Wednesday, February 14, 2007

A feminist reappraisal of the natural childbirth movement

Linda Layne is a feminist scholar who was drawn to examine the rhetoric and assumptions the natural childbirth movement by her multiple pregnancy losses and poor outcomes. Her unique perspective is thought provoking:
In this article I contrast the idyllic birth scenarios of natural childbirth discourse with reproductive disaster stories of members of pregnancy loss support groups... I argue that both biomedical obstetrics and the women’s health movement critique of it share a belief in the ability to control reproduction so that there will be a positive outcome... I argue that the women's health movement's emphasis on the importance of women being in control of their own bodies contributes to maternal blame and self-blame when pregnancies are not perfect.
After detailing the stories of several other women, the author returns to her personal experience:
I began as an economically privileged, low-risk, apparently healthy 30-year old who had been a college athlete and was receiving prenatal care from a midwifery group at a women’s health center—exactly the type of person most likely to enjoy the appealing, gold-standard birth scenarios described by Davis-Floyd. But my story goes quickly and rather doggedly downhill from there with five unexplained miscarriages in 5 years. Then 2 years after the adoption of my first son, I was unaccountably able to carry a pregnancy beyond the first trimester... A routine prenatal visit in my 27th week revealed that my blood pressure was up... After 14 days of hospitalization, my blood pressure had become so high that it was too dangerous for either me or the baby to continue the pregnancy and labor was induced...

... Jasper appeared to be fine... But before his 2 months of neonatal intensive care were over he ... was diagnosed with the most serious grade of intracranial hemorrhage which miraculously left him with mild, rather than the anticipated severe, cerebral palsy.
Layne moves on to discuss the philosophical underpinnings of the natural childbirth movement:
The primary agenda of the US women's health movement has been to restore to women the autonomy and control that had been wrested from them by biomedicine... [The] villains included both "specific doctors and the medical maze in general"... Although the goal was to reestablish control over all aspects of women's bodies, control over reproduction was a priority... Martin has noted that this emphasis on control, found in the rhetoric of "the largely middle-class women’s health movement", appeared with much greater frequency among the middle-class women in her sample. Working-class women, in contrast, more readily articulated the aspects of birth that were less controllable.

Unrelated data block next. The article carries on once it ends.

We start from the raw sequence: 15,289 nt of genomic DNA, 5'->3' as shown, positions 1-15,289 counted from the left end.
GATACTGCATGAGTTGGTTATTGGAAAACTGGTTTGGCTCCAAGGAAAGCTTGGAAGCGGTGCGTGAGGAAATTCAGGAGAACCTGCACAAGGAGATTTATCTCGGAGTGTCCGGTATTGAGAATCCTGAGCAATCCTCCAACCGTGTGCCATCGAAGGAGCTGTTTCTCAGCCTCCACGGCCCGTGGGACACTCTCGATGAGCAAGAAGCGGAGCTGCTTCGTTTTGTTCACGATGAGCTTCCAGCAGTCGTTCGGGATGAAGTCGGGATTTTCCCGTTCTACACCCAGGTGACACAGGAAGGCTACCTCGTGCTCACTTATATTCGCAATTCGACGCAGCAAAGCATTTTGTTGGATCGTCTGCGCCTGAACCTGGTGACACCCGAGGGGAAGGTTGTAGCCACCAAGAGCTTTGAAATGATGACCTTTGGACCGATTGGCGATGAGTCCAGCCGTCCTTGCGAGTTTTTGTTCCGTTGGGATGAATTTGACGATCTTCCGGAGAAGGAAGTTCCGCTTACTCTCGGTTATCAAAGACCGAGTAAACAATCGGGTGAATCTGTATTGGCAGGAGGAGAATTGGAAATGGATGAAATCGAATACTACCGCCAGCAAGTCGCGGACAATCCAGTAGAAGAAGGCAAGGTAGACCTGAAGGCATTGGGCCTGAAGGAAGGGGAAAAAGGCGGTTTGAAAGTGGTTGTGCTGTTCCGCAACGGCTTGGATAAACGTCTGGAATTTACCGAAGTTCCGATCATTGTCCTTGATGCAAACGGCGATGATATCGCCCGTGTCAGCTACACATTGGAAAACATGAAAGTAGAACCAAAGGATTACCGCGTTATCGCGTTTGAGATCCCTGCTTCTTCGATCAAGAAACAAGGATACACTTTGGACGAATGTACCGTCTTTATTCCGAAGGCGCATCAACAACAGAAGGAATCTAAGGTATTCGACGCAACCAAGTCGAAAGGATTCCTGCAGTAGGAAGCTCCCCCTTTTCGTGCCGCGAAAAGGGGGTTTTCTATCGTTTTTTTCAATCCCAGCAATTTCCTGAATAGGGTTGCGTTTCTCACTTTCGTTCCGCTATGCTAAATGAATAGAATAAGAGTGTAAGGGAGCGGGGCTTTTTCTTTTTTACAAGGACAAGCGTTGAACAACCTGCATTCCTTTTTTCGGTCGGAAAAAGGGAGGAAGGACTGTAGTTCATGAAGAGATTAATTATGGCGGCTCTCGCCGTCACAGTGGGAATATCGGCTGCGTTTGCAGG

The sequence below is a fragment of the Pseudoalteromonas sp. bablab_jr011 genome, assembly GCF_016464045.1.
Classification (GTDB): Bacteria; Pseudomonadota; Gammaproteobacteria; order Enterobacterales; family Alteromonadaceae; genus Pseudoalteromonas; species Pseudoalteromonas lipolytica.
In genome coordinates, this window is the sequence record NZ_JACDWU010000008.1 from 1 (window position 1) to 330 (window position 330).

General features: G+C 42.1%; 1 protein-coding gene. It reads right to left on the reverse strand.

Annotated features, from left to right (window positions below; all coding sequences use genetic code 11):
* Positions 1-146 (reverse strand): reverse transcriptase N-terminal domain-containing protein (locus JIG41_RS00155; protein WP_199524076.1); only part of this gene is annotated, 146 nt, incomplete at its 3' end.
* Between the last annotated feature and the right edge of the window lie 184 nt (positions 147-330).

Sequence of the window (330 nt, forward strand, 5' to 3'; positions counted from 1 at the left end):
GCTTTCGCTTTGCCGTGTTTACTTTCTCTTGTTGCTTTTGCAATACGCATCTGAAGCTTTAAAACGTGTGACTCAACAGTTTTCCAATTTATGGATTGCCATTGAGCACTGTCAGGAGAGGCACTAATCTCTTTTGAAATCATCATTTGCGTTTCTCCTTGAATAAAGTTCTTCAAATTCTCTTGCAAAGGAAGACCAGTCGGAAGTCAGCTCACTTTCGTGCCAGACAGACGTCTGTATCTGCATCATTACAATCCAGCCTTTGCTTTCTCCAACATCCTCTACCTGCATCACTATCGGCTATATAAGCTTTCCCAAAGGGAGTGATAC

Layne addresses the role of bad outcomes in natural childbirth discourse:
... There is a place for problems in biomedical discourse. Indeed, biomedical discourse requires problems as challenges to be overcome. In the women's health discourse, however, negative reproductive outcomes are anathema. So focused has the women's health movement been in challenging biomedicine's pathologization of pregnancy and birth, it systematically minimizes and marginalizes negative reproductive outcomes.

In Our Bodies, Ourselves ... negative reproductive outcomes are segregated to a chapter of their own instead of being integrated into the four chronologically ordered chapters on pregnancy and birth...

Reproductive disasters are acknowledged even less in childbirth education classes. Anthropologist Katherine March contrasts the way Nepalese women talk ... about "infertility, repeat miscarriages, hard births, and deaths in and near birth", with the way we silence these stories and deceive ourselves with a "shared faith that chosen childrearing is always happy" and concludes "nowhere are we so